081017 Schools: District hopes law will catch up with policy banning drones
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A drone hovers over beachgoers on Pawleys Island.

Schools: District hopes law will catch up with policy banning drones

By Charles Swenson
Coastal Observer

Beyond the cheers in the stands and above the action on the gridiron, Georgetown County school officials will keep an ear and an eye out for drones during the high school football season. A policy up for review by the school board would ban drone flights from or over district property without approval from the superintendent.

Whether the policy could be enforced is also up in the air.

“We probably don’t have a lot of enforcement,” said Lindsey Anne Thompson, the district’s staff attorney. She hopes that the state and federal government will catch up in regulating the craft. “This is a good step in giving us some ground to work from,” she said.

Alan Walters, the district’s risk manager, proposed the policy after a federal court threw out an FAA regulation requiring hobbyists to register drones. Those drones weighing under 55 pounds are classified as model aircraft, with safety rules developed by user associations.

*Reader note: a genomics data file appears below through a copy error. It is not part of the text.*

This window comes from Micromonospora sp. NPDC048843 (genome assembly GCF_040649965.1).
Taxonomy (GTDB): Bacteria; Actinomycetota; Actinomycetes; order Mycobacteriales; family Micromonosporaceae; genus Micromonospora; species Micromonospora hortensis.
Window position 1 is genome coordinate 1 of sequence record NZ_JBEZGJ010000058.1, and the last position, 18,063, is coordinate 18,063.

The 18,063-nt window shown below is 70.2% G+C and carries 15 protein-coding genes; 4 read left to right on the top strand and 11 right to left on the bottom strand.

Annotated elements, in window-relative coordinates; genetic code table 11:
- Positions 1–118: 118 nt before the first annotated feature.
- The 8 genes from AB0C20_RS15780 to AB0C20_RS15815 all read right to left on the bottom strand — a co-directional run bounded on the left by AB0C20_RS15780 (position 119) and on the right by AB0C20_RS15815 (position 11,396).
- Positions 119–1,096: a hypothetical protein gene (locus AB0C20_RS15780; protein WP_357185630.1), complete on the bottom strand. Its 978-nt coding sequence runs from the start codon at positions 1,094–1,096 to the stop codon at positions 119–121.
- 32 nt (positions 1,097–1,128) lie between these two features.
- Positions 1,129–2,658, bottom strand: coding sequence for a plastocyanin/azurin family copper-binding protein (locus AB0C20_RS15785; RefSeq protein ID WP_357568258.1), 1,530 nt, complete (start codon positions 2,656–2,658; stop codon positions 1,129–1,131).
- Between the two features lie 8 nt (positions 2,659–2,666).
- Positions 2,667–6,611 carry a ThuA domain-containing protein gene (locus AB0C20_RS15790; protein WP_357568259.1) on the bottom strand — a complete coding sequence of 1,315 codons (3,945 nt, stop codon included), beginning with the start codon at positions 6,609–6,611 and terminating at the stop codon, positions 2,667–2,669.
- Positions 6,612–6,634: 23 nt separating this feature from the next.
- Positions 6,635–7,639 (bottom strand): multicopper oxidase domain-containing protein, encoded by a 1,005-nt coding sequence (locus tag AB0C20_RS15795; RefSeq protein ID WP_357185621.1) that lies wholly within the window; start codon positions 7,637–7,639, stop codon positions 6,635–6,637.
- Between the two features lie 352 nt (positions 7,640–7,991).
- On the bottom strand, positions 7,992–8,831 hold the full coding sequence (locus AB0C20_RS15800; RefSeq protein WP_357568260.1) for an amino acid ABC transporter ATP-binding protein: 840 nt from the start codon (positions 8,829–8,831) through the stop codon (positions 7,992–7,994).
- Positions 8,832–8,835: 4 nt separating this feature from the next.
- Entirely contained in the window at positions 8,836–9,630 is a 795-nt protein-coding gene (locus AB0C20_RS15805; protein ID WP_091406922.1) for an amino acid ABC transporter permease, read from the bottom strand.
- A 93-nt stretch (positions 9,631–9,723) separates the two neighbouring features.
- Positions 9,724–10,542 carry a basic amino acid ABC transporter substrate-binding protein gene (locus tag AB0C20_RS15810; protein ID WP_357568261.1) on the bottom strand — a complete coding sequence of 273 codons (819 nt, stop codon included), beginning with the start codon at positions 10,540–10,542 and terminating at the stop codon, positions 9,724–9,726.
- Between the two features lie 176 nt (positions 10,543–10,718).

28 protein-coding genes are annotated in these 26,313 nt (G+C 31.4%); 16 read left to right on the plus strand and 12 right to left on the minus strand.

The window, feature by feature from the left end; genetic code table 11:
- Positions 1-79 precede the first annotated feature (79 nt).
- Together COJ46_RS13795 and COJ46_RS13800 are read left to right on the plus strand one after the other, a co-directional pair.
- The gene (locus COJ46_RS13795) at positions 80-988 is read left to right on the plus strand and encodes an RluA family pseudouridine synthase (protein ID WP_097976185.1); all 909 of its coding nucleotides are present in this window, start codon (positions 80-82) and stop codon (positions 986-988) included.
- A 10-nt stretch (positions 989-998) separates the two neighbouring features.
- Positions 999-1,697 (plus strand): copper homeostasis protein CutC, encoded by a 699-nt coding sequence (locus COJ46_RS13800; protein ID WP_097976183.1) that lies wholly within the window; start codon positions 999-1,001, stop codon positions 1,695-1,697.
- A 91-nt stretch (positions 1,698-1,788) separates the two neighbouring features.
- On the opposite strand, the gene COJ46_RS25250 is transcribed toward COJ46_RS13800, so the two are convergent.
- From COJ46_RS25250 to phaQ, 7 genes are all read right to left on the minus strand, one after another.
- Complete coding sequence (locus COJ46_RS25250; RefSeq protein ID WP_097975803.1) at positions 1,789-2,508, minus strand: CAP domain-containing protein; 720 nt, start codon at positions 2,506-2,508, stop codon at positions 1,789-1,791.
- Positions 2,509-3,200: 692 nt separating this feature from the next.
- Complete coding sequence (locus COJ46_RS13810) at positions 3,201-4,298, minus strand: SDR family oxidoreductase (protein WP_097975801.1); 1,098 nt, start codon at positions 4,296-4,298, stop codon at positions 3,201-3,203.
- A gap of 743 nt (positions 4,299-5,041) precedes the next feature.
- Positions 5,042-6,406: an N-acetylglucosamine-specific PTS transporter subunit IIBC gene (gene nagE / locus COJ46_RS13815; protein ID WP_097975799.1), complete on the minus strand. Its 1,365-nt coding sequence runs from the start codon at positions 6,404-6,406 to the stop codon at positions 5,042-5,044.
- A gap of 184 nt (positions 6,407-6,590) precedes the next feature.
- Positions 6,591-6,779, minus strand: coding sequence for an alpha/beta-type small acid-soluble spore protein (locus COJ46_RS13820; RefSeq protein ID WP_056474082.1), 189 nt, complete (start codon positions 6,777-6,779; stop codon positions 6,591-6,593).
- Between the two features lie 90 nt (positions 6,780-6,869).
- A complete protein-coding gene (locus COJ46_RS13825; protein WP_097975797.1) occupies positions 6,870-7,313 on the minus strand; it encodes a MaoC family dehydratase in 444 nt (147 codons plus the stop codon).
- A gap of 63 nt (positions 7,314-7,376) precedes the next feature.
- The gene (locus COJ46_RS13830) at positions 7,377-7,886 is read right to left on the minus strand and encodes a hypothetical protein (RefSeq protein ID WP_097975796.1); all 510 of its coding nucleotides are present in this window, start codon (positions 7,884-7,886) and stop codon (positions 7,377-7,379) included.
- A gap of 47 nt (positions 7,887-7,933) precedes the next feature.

Walters’ principal concern is about the risk of a drone falling into a crowd. Ballfields are at the top of his list because fans want to see overhead views similar to professional sports.

One way the district might enforce its restriction is through state laws about disturbing school, Walters said. “We’ll come up with the actual protocols,” he said.

The town of Pawleys Island explored its options on drones a couple of years ago and decided to wait. “We were looking to the state or federal level to determine if there were going to be some regulations,” Town Attorney David DuRant said. “There are some issues over privacy and safety.”

Two bills that limit drone operations are still pending in the state legislature. One would keep them 500 feet from military installations (400 feet by air). The other would keep them 500 feet from state prisons (250 feet by air). They passed the Senate this year and were sent to the House.

The FAA rules require model aircraft be within the operator’s line of sight and follow a “community-based set of safety guidelines.”

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